Standard 2-lane conflict points vs single-lane roundabout conflict points
Studies by the Insurance Institute for Highway Safety show that roundabouts provide a:
- 90 percent reduction in fatal crashes;
- 76 percent reduction in injury crashes;
- 30 to 40 percent reduction in pedestrian crashes; and
- 10 percent reduction in bicycle crashes
A standard stop sign or traffic signal controlled intersection always has at least one direction of traffic stopped. A roundabout uses yield-at-entry traffic control to eliminate stopping when it is not required.
Modern roundabouts are usually less expensive than signalized intersections for two primary reasons:
- Expensive traffic signal equipment, as well as maintenance of that equipment, is not needed; and
- Under certain traffic conditions, the free flow movement of the roundabout is able to reduce the capacity needs of adjoining roadways; thus, fewer traffic lanes may be needed. Roundabouts usually do not require separate left- and right-turn lanes, which also helps lower costs of intersection approaches.
Do not stop within a roundabout. If emergency vehicles are approaching, exit the roundabout before pulling over. If a confused driver stops within a roundabout, do not pass or overtake the driver using the truck apron. Stopping within a roundabout to let another drive in is dangerous and should not be done. It creates an unpredictable situation for drivers around you and can lead to crashes.
Do not change lanes within the roundabout. This is unpredictable behavior to other drivers and can cause crashes. Roundabouts are equipped with signage and pavement markings prior to entry that indicate what lanes will convey you to which exit. In general, Multi-lane roundabouts should be approached the same way as any other intersection. To turn left, use the left-most lane and signal for a left turn. To turn right, use the right-most lane and signal for a right turn. In all situations, vehicle operators should pass counterclockwise around the central island. When preparing to exit, vehicle operators should turn on their right turn signals as soon as they pass the exit before the one that will be used.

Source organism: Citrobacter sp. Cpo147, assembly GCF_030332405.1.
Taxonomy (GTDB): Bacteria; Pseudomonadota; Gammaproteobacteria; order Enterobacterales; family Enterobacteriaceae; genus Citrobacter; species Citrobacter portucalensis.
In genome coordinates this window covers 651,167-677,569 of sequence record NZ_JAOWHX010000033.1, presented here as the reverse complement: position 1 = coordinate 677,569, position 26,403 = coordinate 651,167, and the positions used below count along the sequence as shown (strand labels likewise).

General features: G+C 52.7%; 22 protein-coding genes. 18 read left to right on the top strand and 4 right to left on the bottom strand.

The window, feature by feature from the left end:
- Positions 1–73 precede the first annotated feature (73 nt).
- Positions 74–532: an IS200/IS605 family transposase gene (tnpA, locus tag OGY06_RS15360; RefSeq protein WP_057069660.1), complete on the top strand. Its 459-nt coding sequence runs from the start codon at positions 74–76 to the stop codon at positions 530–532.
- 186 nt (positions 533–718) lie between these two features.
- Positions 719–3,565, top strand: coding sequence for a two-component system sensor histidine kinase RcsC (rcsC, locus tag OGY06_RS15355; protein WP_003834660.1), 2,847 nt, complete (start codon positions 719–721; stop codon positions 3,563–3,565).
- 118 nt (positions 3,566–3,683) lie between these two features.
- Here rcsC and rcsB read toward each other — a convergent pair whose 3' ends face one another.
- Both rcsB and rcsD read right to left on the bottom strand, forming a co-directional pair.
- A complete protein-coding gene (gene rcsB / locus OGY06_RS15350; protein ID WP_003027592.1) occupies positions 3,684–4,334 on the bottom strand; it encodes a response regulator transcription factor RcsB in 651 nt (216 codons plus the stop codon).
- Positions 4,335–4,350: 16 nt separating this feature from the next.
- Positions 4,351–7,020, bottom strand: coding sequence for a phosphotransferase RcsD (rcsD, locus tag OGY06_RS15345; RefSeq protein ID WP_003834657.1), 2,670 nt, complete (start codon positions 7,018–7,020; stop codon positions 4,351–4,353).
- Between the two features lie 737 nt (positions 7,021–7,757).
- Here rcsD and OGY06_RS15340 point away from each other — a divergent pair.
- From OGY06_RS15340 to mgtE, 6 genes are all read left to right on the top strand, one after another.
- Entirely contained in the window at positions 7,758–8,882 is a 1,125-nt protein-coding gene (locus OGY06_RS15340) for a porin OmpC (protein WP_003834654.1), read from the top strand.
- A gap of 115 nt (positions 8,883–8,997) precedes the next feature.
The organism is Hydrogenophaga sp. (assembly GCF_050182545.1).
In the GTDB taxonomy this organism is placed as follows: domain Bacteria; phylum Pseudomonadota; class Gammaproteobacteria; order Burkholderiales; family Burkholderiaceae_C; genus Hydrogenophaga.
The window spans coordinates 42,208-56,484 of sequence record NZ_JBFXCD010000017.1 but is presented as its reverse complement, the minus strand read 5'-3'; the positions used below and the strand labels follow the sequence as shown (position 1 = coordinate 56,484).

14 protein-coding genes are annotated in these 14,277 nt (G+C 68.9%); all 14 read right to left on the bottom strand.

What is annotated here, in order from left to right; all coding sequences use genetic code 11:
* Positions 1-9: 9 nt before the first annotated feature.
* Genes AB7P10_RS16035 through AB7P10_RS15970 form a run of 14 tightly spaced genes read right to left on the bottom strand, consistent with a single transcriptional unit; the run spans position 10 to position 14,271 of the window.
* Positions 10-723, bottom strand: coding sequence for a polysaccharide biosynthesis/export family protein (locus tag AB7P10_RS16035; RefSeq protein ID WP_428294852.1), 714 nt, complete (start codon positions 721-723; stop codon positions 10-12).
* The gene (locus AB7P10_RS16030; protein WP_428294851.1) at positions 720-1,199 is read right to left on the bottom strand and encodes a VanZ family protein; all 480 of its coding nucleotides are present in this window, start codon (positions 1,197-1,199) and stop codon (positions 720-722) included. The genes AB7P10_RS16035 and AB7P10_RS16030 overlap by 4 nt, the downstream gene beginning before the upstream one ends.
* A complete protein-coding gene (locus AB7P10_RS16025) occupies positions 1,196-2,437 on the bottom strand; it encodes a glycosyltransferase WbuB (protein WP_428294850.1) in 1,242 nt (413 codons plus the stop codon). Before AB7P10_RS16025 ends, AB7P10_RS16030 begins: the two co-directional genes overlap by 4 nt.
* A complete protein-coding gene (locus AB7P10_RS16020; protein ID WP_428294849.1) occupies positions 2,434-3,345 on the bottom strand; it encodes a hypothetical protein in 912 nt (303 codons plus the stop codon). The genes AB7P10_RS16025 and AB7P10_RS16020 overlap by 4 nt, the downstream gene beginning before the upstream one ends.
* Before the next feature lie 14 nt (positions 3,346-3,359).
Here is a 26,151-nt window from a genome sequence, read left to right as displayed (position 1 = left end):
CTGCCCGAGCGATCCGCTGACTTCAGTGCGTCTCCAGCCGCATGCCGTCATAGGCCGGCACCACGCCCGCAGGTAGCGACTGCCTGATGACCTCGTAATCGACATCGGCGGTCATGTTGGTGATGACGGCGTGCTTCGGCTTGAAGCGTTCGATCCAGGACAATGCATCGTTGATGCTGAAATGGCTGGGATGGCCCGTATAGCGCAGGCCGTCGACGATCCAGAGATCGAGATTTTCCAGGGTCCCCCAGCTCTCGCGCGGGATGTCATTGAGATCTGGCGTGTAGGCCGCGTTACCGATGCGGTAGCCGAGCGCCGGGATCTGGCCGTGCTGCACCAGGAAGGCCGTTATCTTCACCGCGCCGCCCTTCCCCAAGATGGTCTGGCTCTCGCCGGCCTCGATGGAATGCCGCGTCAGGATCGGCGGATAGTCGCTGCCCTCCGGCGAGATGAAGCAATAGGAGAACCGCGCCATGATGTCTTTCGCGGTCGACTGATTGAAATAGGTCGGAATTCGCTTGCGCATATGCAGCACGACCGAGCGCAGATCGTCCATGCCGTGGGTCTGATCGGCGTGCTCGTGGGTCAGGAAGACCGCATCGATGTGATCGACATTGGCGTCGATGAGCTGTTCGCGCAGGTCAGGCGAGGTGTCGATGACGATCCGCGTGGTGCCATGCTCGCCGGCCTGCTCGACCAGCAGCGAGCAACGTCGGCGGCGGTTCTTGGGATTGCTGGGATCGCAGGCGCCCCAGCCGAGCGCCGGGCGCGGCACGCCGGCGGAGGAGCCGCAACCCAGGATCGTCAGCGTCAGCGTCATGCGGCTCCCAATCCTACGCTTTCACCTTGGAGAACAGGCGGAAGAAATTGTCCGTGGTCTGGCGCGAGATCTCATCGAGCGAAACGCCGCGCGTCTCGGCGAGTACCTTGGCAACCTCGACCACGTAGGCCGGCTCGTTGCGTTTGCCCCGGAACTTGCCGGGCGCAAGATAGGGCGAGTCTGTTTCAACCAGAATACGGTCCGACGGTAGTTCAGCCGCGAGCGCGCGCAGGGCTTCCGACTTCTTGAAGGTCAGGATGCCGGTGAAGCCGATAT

Trucks, buses, and other large vehicles may utilize the truck apron surrounding the center of the roundabout in order to safely pass through the intersection. The truck apron is typically a slightly raised area of pavement that is designated by a different color or texture of pavement. Give large vehicles more space to navigate the roundabout, just like you give them more space to turn at intersections.
Exiting a roundabout means turning to the right, just like most freeway exit ramps. Use your turn signal and watch for crossing pedestrian and bicycle traffic ahead of your vehicle.
Watch this video for more information.